Narasimhacharya, M. 1989. History of the Cult of Narasimha in Andhra Pradesh. Hyderabad: Sri Malola Grantha Mala, Ahobalamath.

Orr, L. 2005. Identity and Divinity: Boundary-crossing Goddesses in Medieval South India. In: Journal of the American Academy of Religion 73(1): 9–43. DOI:

Pachner, R. 1985. Paintings in the Temple of Vīrabhadra at Lepakshi. In: A. L. Dallapiccola and S. Zingel-Avé Lallemant (eds.). Vijayanagara—City and Empire. New Currents of Research. Stuttgart: Steiner Verlag Wiesbaden Gmbh: 326–343.

Parabrahma Sastri, P. V. 2014. Hinduism. In: R. Soma Reddy (ed.). Late Medieval Andhra Pradesh. AD 1324–AD 1724. Comprehensive History and Culture of Andhra Pradesh. Vol. V. New Delhi: Tulika Books: 377–382.

Rajagopalan, T. A. 2005. The Origin and Growth of Ahobila Mutt (a study based on inscriptions). Srirangam–Trichi: Divya Desa Parampariya Padhukappu Peravai.

Raman, K. V. 1975. Srī Varadarāraswāmi Temple—Kāñchi: A Study of its History, Art and Architecture. New Delhi: Shakti Malik Abhinav Publication.

Ramaswamy Ayyangar, D. 1916. A Descriptive History of the Forgotten Shrines of Ahobilam (in the Kurnool District). Walajabad: Victoria Royal Press.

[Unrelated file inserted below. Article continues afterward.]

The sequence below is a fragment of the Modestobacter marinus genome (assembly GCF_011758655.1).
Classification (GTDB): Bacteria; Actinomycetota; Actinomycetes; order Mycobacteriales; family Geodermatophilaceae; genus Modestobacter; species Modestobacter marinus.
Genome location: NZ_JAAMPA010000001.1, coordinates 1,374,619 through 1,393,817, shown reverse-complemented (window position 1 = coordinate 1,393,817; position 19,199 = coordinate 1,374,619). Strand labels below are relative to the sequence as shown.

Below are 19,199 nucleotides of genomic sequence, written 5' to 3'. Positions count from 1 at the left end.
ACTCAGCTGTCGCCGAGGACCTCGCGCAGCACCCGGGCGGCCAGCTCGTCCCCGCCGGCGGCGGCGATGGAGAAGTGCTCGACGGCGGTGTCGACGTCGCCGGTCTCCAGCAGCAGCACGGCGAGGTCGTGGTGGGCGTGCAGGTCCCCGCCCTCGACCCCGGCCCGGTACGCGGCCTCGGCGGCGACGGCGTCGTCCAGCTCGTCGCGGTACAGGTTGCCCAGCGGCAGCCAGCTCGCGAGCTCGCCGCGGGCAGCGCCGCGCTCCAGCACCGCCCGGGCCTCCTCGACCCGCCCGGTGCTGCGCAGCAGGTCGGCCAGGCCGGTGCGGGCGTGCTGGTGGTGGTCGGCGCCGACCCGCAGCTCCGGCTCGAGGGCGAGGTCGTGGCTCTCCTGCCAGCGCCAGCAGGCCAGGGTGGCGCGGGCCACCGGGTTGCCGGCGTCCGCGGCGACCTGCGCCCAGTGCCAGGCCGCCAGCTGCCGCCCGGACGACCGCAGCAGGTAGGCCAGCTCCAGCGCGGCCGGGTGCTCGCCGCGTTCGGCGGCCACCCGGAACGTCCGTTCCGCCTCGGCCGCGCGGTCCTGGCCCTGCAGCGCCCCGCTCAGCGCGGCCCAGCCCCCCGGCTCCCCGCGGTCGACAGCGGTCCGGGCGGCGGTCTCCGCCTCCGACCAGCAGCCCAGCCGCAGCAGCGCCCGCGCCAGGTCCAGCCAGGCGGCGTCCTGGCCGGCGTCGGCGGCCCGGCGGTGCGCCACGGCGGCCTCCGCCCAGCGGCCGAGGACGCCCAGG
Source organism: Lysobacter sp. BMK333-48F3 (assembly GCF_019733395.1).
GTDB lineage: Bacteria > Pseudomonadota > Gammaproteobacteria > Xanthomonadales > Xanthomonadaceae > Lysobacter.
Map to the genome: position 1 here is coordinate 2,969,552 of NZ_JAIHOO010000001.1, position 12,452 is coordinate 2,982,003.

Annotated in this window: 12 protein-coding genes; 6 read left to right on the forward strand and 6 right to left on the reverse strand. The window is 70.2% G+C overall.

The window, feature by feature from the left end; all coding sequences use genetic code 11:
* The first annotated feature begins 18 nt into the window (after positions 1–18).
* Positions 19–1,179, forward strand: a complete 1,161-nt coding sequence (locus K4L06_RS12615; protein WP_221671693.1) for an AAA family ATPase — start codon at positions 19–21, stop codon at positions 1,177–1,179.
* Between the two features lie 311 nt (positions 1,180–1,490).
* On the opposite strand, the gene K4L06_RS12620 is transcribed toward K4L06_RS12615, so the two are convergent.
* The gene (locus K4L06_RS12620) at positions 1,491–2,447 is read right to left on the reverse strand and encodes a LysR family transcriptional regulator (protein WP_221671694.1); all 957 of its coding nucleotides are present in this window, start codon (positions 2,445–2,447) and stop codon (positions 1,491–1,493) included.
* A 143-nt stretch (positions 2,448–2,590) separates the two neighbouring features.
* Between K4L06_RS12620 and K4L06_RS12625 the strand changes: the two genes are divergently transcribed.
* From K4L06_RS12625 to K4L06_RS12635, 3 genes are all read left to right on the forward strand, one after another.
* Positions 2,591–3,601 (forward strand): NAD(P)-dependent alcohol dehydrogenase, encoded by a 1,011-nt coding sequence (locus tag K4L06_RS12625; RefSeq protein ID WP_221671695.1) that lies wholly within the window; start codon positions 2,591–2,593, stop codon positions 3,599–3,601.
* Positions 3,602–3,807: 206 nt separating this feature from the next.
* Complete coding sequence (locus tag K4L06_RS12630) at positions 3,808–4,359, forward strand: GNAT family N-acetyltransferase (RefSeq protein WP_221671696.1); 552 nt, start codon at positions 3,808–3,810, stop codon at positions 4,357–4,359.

Rao, R. 1988. Siva-Mahesa (Sadasiva) Murti of Bhairavakona—an Iconographical Study. Nellore: Manasa Publications.

Reddy, P. C. 2014. Hindu Pilgrimage. Shifting Patterns of Worldview of Shrī Shailam in South India. London–New York: Routledge. DOI:

Shulman, D. D. 1980. Tamil Temple Myths: Sacrifice and Divine Marriage in the South Indian Saiva Tradition. Princeton: Princeton University Press. DOI:

Sitapati, P. 1982. Sri Ahobila Narasimha Swamy Temple: Temple Monograph. Hyderabad: Director, Archaeology & Museums, Govt. of Andhra Pradesh.

Somasekhara Sarma, M. 1948. History of the Reḍḍi Kingdoms (circa 1325 AD-to circa 1448 AD). Waltair: Andhra University.

Sontheimer, G.-D. 1985. Folk Deities in the Vijayanagara Empire: Narasimha and Mallanna /Mailār. In: A. L. Dallapicolla and S. Zingel-Avé Lallemant (eds.). Vijayanagara—City and Empire. New Currents on Research. Stuttgart: Steiner Verlag Wiesbaden: 144–158.

—. 1987. The vana and the kṣetra: The Tribal Background of Some Famous Cults. In: G. C. Tripathi and H. Kulke (eds.). Eschmann Memorial Lectures. Bhubaneswar: 117–164.

—. 1997. King Khaṇḍobā’s Hunt and his Encounter with Bāṇāī, the Shepherdess. In: A. Feldhaus, A. Malik and H. Brückner (eds.). King of Hunters, Warriors, and Shepherds: Essays on Khaṇḍobā by Günther-Dietz Sontheimer. New Delhi: Manohar: 278–322.